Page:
Tell HR you think diagnostic interviews should be covered like an office visit the next timethe policy renews? Unless your company bought a fully insured “boilerplate” policy like many small ones do it’s the company that decides what benefits they want for their employees. Insurance agents and salesman can make suggestions but ultimately the write (and charge appropriately) whatever benefits the company wants.

Part of the problem I think it the translation from medical to english. Listing a bunch of CPT codes, even just the most common ones, and whether they are subject to deductable or not isn’t going to meen a lot to the average person, so insurance companies try to “dumb down” what the benefits are and misunderstandings happen.

This… is really odd. My insurance covers both the diagnostic interview and the therapy equally. And it’s not cool that you feel stuck with your current therapist.

I feel your pain. Because my therapists have all been out of network (since in-network options suck), I have to submit claims for each visit, which means I pay the full cost up front and then ask them for some money back. My most recent claim was denied because I didn’t have pre-authorization… which, I did, I just didn’t realize it expired and I had to get it authorized again. Because even though we pay extra for mental health coverage, they will still only authorize 8 visits at a time. So now I have to submit an appeal for $1600 worth of therapy. And that totally leaves aside the $10,000 worth of TMS I am trying to get reimbursed for - at this point it has gone beyond the insurance company and we are appealing the state entity that can overrule the insurance company’s decision. That, at least, I knew to expect.

I’m pretty sure they make it such a massive pain in the ass in hopes we just give up.

This is the only thing that makes any sense to me, and it only makes a little. I have seen hundreds of mental health policies and NONE of them work the way that the OP has been told hers does. :frowning: If that is the issue, it is a crazy way for the policy to be worded.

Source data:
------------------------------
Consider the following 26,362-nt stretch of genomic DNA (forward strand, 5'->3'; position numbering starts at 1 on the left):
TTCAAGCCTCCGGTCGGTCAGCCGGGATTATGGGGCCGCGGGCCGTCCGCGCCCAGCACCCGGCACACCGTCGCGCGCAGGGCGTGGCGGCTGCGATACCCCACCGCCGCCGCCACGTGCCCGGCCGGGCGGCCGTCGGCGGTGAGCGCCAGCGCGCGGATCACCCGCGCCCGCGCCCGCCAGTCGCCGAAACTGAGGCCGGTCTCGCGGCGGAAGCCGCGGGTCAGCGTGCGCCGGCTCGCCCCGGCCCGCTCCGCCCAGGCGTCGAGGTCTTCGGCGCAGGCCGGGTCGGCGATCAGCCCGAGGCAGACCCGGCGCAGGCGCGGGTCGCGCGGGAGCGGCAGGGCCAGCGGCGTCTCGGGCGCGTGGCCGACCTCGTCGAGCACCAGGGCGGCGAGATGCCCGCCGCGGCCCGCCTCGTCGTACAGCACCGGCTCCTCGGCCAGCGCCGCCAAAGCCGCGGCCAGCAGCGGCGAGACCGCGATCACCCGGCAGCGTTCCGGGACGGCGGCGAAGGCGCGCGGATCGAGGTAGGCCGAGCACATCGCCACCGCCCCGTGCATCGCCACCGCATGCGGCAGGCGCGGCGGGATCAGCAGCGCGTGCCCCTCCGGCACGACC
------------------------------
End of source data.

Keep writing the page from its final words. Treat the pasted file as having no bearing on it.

I hear you, but my insurance company, IMO, SHOULD know that a first session is commonly coded as a psychiatric diagnostic interview and they SHOULD have advised me that that code is subject to my deductible. Why else would I be calling to verify my coverage if not to be advised of that very type of thing? That’s not a misunderstanding, IMO, that’s being fucking mislead. They’re not on the hook for potentially a grand, I am, because I acted in good faith on the information I was given. That’s horseshit.

Yeah, my next step is to research how to appeal this. When I talked to BCBS I told them I want it in writing that 90801 is not considered a “therapy visit” and that 90806 is only subject to a co-pay. I may be shit out of luck, but if I have to contact the insurance commissioner in my state, I will.

And, like I said, I do feel stupid for assuming that my consultations would count as an office visit. I guess I should have checked in advance with the therapists I was meeting with. I just assumed since my earlier therapist was covered under this plan, and that I’d always had my therapy covered under prior insurance plans… I think that’s a reasonable assumption for a reasonable person to make. I’m angry because I feel like everything is a gotcha game (and not just insurance) and that it is near to impossible for the consumer to make good decisions, especially when they are not given all the information they need to make a decision. And when you TRY to get all the information you need you get bullshit run-around and are told “go and use the provider’s service, and we’ll tell you how much it’s going to cost afterwards”.